Presentation on theme: "Within- and Between-group Agreement in Supervisors Evaluative Behaviours: Do evaluative styles exist? Jan Noeverman Erasmus School of Economics Department."— Presentation transcript:
Within- and Between-group Agreement in Supervisors Evaluative Behaviours: Do evaluative styles exist? Jan Noeverman Erasmus School of Economics Department of Business Economics Room W H 14-28 P.O. Box 1738 3000 DR Rotterdam The Netherlands Tel +31 10 4081317 Fax +31 10 4089171 email@example.com
Purpose Address level of analysis issues around the concept of evaluative style; by exploring and testing within- and between-group agreement in perceived evaluative behaviours of supervisors within the context of a single organisation.
Research questions 1.Do differences in perceived evaluative behaviours across subordinates occur at the level of individual subordinates or do they reflect differences at a higher level, i.e. between-group differences? 2.Do subordinates who are evaluated by the same supervisor report differences in perceived evaluative behaviours (i.e., within-group differences), or do they report similar evaluative behaviours (i.e., within-group- agreement)? 3.If there are within-group differences in perceived evaluative behaviours, do these reflect differences that are intended by the supervisor?
Theoretical background: general Explicit consideration of levels-of-analysis issues in management accounting and control literature is rare; Level-of-analysis issues have received increasing attention in leadership and organizational behavior research; Precise articulation of the level of one's constructs is an important priority for all organizational scholars whether they propose single- or mixed-level theories (Klein, Dansereau, & Hall (1994, p.196)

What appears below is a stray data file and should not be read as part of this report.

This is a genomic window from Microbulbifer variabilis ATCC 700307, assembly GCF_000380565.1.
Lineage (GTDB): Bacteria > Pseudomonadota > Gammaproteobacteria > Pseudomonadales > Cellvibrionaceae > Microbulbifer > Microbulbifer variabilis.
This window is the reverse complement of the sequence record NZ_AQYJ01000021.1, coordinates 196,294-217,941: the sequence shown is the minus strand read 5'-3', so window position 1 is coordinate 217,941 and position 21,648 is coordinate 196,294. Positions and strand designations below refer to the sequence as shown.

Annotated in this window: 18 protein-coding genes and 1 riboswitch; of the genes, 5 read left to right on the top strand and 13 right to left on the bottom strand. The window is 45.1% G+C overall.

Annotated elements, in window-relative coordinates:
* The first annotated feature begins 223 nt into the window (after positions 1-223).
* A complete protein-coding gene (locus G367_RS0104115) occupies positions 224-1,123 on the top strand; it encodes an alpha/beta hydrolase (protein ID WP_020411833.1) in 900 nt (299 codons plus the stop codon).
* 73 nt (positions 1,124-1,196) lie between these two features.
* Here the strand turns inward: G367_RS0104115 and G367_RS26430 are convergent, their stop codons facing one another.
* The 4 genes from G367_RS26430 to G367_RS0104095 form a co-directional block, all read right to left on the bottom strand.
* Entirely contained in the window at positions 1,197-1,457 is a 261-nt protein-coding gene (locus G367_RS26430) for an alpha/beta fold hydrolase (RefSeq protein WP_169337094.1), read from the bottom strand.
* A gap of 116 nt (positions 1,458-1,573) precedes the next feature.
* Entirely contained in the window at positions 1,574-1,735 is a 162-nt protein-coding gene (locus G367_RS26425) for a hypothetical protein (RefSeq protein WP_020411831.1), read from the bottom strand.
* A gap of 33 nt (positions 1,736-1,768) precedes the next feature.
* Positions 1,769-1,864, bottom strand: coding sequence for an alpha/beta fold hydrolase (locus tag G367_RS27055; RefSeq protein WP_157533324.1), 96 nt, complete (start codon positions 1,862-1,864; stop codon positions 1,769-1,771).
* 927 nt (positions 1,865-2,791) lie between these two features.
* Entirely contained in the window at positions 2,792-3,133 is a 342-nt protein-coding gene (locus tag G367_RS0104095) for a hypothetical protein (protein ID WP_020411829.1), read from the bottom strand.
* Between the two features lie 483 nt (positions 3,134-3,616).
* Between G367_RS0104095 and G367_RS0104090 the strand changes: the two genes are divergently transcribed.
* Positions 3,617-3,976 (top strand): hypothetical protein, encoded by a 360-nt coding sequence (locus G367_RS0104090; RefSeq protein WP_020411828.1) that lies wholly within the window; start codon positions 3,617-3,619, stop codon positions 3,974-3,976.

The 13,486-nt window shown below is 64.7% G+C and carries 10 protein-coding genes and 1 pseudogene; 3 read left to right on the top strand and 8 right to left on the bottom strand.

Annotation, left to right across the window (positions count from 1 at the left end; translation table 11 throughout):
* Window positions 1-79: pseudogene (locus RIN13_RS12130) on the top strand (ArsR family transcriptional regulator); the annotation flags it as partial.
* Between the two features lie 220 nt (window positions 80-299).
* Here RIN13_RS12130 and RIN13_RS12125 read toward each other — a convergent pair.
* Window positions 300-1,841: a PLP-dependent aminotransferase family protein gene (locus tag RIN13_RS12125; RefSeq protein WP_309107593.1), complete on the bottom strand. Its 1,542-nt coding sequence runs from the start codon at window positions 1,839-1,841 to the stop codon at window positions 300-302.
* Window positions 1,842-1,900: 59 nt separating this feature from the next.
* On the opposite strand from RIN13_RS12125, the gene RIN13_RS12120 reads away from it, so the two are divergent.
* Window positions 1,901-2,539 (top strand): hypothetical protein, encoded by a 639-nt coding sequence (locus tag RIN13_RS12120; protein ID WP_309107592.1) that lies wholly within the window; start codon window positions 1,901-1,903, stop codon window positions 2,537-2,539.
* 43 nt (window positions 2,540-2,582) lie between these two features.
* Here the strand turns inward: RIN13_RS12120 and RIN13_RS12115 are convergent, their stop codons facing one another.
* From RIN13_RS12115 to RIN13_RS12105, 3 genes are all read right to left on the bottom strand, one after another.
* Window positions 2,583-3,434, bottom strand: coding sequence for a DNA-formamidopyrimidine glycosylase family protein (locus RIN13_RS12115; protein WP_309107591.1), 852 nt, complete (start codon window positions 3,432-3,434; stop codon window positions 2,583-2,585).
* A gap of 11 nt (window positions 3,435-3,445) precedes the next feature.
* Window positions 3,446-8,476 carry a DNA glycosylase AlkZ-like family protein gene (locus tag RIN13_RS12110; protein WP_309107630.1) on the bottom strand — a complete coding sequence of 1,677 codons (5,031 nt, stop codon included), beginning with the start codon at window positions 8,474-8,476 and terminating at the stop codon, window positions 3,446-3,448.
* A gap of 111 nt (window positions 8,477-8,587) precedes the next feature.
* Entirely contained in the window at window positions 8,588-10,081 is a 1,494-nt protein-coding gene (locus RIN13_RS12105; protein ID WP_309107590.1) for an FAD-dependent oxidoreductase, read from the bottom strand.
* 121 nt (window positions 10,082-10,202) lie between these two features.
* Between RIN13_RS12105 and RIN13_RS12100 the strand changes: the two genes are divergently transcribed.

Theoretical background: levels of analysis Three basic alternatives as to the appropriate level of analysis (if level of measurement is perception of individual subordinate as a member of a group): 1.group as a whole, i.e. responses from individuals are homogeneous within groups; 2.subordinates as a whole, i.e. responses are independent of groups, thus groups are irrelevant; 3.subordinates as parts within groups, i.e. responses are heterogeneous within groups.
Theoretical background: role of leaders in performance evaluation Supervisors usually have (some) discretion in how they apply elements of the performance measurement or incentive system. May lead to subjectivity in performance evaluation. Little attention paid to the use of discretion and its effects on subordinates behaviours and attitudes. Thus: investigate variability in the level of subjectivity used by a single supervisor in the performance evaluation of each of his subordinates.
Theoretical background : RAPM as an illustrative example Despite its problematic state, the RAPM literature is a good example of management accounting research in which consideration of levels-of-analysis issues is essential, given the focus on evaluative style as the focal construct of interest. Levels-of-analysis issues raised in earlier studies (Hopwood, 1972; 1973; 1974; Otley, 1978) have been completely ignored in later research.
Development of hypotheses Equity theory (e.g., Adams, 1963) would predict at least some general behavioural consistencies from supervisors… (Schriesheim, Cogliser, & Neider, 1995, pp. 117-118) Hypothesis 1: There are significant between-group differences in perceived evaluative behaviours of the supervisor (where groups are subordinates reporting to the same supervisor).